Column: Gennady Golovkin seeks Sept. 14 rematch with Canelo Alvarez, just not in Las Vegas
As Gennady Golovkin prepared to leave his Santa Monica home for New York on Saturday ahead of his fight against Steve Rolls at Madison Square Garden on June 8, he admitted it was simply a steppingstone toward the fight he believes everyone wants to see.
“I want Canelo, I want that fight, probably in September,” Golovkin said of Mexico’s Canelo Alvarez. “Everybody always asks me about that fight. I think DAZN will make it happen.”
Alvarez signed a five-year, 11-fight deal with the sports streaming service last year. Golovkin signed a three-year, six-fight deal with DAZN in March. Golovkin’s interest in the deal was clear after he absorbed the first loss of his career to Alvarez last September in a controversial majority decision that cost him the WBA (Super), WBC and IBO middleweight titles.
“One of the biggest reasons Gennady signed with DAZN is that was the clearest path to a third fight with Canelo,” said Golovkin’s promoter Tom Loeffler. “DAZN made it clear that they would do everything in their power to make that third fight happen.”
The third fight would likely take place Sept. 14, during Mexican Independence Day weekend, which along with Cinco de Mayo weekend have become the two biggest dates on the boxing calendar. The bigger question is where the fight would take place. The previous two fights between Alvarez and Golovkin took place at the T-Mobile Arena in Las Vegas, but Golovkin failed to win either bout, losing a controversial split draw in the first fight and a contentious majority decision in the second. His camp would prefer the fight be held somewhere outside Nevada.
“This is a business,” Golovkin said. “If it’s better for the fight to be in New York, let’s go to New York. If it’s better for it to be in Dallas, let’s go to Dallas. Why not? I think AT&T Stadium would be great.”
Dallas Cowboys owner Jerry Jones has hosted both Golovkin and Alvarez at games at AT&T Stadium over the last couple of years and has publicly coveted that mega-fight. The Cowboys are on the road that weekend and there are no other events scheduled at the venue then.
“We have nothing against Vegas,” Loeffer said. “MGM treated us great and T-Mobile is a great arena, but when he arguably won both fights and out of six judges, he only got one to score the fight for him, there’s something wrong there. If there’s a situation where we could have the fight at AT&T Stadium in Dallas, the Alamodome in San Antonio or Madison Square Garden in New York, that would be great. They have all shown an interest is hosting that fight. They all want this super fight.”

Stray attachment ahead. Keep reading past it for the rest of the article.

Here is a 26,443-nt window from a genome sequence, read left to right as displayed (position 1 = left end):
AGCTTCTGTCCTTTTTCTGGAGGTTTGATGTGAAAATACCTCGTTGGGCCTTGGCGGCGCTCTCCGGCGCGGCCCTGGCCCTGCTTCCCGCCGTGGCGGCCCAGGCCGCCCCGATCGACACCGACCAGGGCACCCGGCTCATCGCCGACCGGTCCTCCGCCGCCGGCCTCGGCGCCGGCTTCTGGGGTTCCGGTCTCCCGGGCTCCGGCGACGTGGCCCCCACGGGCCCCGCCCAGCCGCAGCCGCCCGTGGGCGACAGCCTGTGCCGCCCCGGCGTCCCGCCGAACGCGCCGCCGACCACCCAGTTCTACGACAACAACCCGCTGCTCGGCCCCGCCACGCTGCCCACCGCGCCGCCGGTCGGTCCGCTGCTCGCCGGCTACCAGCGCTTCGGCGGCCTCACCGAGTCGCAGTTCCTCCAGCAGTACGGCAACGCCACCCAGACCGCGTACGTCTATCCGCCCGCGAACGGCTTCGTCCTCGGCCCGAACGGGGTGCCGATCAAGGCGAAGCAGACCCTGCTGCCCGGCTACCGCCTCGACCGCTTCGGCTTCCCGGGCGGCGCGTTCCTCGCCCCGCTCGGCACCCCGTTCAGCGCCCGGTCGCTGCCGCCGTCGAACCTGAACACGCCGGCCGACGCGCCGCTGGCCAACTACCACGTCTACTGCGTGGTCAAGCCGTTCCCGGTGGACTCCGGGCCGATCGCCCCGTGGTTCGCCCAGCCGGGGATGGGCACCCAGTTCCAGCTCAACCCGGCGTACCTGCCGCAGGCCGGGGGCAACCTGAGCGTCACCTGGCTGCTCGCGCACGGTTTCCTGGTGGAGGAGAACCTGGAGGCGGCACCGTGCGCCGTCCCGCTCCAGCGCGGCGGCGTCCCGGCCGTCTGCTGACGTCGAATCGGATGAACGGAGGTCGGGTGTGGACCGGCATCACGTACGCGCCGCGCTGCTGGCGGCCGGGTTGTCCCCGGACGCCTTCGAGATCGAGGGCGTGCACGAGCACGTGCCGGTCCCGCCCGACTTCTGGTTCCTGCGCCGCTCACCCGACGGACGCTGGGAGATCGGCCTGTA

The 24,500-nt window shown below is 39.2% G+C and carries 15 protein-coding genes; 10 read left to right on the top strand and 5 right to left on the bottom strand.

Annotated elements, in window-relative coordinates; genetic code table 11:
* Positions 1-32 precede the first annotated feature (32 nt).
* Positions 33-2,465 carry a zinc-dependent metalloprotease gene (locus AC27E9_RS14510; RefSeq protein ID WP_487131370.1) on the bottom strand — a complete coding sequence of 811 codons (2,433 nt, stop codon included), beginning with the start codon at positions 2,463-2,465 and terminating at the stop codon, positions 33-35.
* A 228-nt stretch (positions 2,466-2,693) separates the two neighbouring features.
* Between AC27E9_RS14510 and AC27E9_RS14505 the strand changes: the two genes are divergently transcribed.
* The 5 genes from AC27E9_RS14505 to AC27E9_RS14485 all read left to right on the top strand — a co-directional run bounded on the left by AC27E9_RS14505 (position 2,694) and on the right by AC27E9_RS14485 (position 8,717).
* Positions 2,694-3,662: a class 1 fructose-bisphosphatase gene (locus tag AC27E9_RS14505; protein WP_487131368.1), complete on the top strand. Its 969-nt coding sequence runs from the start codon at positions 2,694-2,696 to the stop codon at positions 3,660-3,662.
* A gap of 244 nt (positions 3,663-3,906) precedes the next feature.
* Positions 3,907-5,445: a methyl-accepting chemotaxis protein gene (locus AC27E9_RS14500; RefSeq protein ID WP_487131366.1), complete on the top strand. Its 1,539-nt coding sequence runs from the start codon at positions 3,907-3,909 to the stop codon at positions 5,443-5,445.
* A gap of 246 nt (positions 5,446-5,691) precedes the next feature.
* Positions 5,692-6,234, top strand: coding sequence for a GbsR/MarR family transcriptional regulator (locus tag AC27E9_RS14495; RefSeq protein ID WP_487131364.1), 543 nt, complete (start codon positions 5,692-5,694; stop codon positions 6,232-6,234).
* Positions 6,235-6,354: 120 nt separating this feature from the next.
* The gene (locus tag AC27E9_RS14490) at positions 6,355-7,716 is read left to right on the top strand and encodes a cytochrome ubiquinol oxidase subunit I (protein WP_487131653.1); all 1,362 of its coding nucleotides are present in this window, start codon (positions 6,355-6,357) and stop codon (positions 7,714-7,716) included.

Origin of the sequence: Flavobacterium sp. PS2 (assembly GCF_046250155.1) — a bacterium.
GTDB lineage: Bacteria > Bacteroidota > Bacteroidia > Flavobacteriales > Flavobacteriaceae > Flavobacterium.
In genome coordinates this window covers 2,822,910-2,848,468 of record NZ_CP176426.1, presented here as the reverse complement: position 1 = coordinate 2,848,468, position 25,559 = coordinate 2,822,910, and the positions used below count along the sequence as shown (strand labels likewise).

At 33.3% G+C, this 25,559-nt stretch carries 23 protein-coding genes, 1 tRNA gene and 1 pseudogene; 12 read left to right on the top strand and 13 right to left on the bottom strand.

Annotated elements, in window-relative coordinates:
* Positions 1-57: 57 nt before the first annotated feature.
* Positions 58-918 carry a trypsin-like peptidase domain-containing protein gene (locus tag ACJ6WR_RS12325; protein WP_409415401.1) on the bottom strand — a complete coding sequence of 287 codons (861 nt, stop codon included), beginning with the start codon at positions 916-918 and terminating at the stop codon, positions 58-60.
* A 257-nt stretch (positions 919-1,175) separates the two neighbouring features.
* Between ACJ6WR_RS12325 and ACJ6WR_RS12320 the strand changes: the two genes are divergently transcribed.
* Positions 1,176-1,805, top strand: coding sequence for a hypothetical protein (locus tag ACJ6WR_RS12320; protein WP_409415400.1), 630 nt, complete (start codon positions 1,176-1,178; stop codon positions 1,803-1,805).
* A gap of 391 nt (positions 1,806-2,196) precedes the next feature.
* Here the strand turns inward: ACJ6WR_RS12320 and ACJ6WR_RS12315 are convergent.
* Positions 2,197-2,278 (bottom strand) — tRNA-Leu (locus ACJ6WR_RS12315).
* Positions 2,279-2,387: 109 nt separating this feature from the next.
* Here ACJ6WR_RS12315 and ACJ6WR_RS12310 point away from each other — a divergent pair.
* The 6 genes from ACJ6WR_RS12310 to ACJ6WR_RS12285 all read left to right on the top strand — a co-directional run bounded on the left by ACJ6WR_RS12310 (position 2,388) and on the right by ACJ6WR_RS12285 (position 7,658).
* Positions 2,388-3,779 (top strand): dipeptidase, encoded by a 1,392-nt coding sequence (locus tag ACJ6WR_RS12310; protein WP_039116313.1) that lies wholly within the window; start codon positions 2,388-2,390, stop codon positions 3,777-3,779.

While Golovkin wants a third fight with Alvarez in September, he insists he’s not looking past his fight with Rolls, a 35-year-old Canadian who despite a 19-0 record is a relative unknown in the United States. Golovkin admits he didn’t know much about Rolls before the fight was made but, given his record and DAZN’s interest in growing the company in Canada, the match made sense.
“I know he’s undefeated and it’s very important for me to understand he’s a professional athlete too,” Golovkin said. “This is boxing. This isn’t a game. This is a fight. It’s not going to be easy. One punch can change the fight. I know he’s hungry and this is the biggest chance of his career, so I’m ready.”
The fight will be Golovkin’s fourth at Madison Square Garden, his sixth including The Theater at Madison Square Garden. While New York has been his home away from home as a boxer, Los Angeles has been his actual home since he moved to the United States five years ago, with Big Bear serving as the site of his training camp. Golovkin lives in Santa Monica with his wife, Alina, and their two children, who were both born in L.A. Golovkin’s son, Vadim, is in grade school and loves playing hockey for the Junior Kings. Golovkin admits he’s just a regular “hockey dad” when he’s not training for a fight, often showing up to games and practices with doughnuts for the kids.
“I love L.A. and I wanted to come here for my wife and my kids and my whole family,” Golovkin said. “I want to be here for my future and my kids’ future. It’s an amazing place. My son loves all the sports in L.A. All the kids want to talk about the Lakers and LeBron James, not so much boxing.”
The fight against Rolls will be Golovkin’s first with new trainer Johnathan Banks after splitting with longtime trainer Abel Sanchez. A smile comes over Golovkin’s face as he describes his relationship with Banks, who fought under legendary trainer Emanuel Steward and trained heavyweight champion Wladimir Klitschko.
“I’m feeling different and younger now because of Johnathan,” Golovkin said. “I feel like a teenager now. He’s bringing so many new and different ideas. I feel like a student again. I needed him. I needed his experience. He has opened my eyes. I just feel different and I needed that in my career right now. You’re going to see a better fighter.”
Golovkin turned 37 in April and the DAZN deal will take him through his 40th birthday and likely the end of his career. He isn’t looking to slow down, however, and has his sights set on being the lineal middleweight champion by the end of the year.
“My deal with DAZN is for six fights and I feel very good about that,” Golovkin said. “If I have no problem with Steve Rolls, my next fight is going to be in September, and if I have no problem [with Alvarez], I want to fight in December. I want to stay busy. That’s my style. I’m like an old-school fighter when they used to fight a lot, not just two times per year. That’s not for me. I want to fight three or four times per year. I want to be the champion.”
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